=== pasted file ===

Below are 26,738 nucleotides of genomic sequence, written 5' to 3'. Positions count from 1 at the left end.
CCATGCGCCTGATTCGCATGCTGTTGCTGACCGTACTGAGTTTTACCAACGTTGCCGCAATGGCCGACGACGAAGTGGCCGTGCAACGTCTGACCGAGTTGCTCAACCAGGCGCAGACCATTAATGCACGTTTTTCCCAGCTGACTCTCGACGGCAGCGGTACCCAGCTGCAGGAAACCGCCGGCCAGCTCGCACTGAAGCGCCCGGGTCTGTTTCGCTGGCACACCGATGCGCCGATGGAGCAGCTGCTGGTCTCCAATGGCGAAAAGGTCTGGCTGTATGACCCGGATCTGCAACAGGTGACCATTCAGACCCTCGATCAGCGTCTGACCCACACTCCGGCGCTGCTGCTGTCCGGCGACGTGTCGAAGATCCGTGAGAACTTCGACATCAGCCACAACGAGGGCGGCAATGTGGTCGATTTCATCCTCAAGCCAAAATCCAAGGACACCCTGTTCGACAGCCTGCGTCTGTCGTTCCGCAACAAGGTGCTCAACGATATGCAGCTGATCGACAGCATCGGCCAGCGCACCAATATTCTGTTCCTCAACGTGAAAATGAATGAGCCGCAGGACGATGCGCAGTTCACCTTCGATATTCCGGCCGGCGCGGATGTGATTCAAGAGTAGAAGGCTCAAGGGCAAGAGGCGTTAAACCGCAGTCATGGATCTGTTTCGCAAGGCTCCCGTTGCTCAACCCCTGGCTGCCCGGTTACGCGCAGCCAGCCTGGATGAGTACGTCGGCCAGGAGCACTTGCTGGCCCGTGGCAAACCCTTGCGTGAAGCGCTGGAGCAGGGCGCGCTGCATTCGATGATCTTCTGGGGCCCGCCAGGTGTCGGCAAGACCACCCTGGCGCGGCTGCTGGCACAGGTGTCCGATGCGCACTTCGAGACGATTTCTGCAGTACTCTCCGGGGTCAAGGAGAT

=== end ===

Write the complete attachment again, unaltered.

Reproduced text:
Below are 26,738 nucleotides of genomic sequence, written 5' to 3'. Positions count from 1 at the left end.
CCATGCGCCTGATTCGCATGCTGTTGCTGACCGTACTGAGTTTTACCAACGTTGCCGCAATGGCCGACGACGAAGTGGCCGTGCAACGTCTGACCGAGTTGCTCAACCAGGCGCAGACCATTAATGCACGTTTTTCCCAGCTGACTCTCGACGGCAGCGGTACCCAGCTGCAGGAAACCGCCGGCCAGCTCGCACTGAAGCGCCCGGGTCTGTTTCGCTGGCACACCGATGCGCCGATGGAGCAGCTGCTGGTCTCCAATGGCGAAAAGGTCTGGCTGTATGACCCGGATCTGCAACAGGTGACCATTCAGACCCTCGATCAGCGTCTGACCCACACTCCGGCGCTGCTGCTGTCCGGCGACGTGTCGAAGATCCGTGAGAACTTCGACATCAGCCACAACGAGGGCGGCAATGTGGTCGATTTCATCCTCAAGCCAAAATCCAAGGACACCCTGTTCGACAGCCTGCGTCTGTCGTTCCGCAACAAGGTGCTCAACGATATGCAGCTGATCGACAGCATCGGCCAGCGCACCAATATTCTGTTCCTCAACGTGAAAATGAATGAGCCGCAGGACGATGCGCAGTTCACCTTCGATATTCCGGCCGGCGCGGATGTGATTCAAGAGTAGAAGGCTCAAGGGCAAGAGGCGTTAAACCGCAGTCATGGATCTGTTTCGCAAGGCTCCCGTTGCTCAACCCCTGGCTGCCCGGTTACGCGCAGCCAGCCTGGATGAGTACGTCGGCCAGGAGCACTTGCTGGCCCGTGGCAAACCCTTGCGTGAAGCGCTGGAGCAGGGCGCGCTGCATTCGATGATCTTCTGGGGCCCGCCAGGTGTCGGCAAGACCACCCTGGCGCGGCTGCTGGCACAGGTGTCCGATGCGCACTTCGAGACGATTTCTGCAGTACTCTCCGGGGTCAAGGAGAT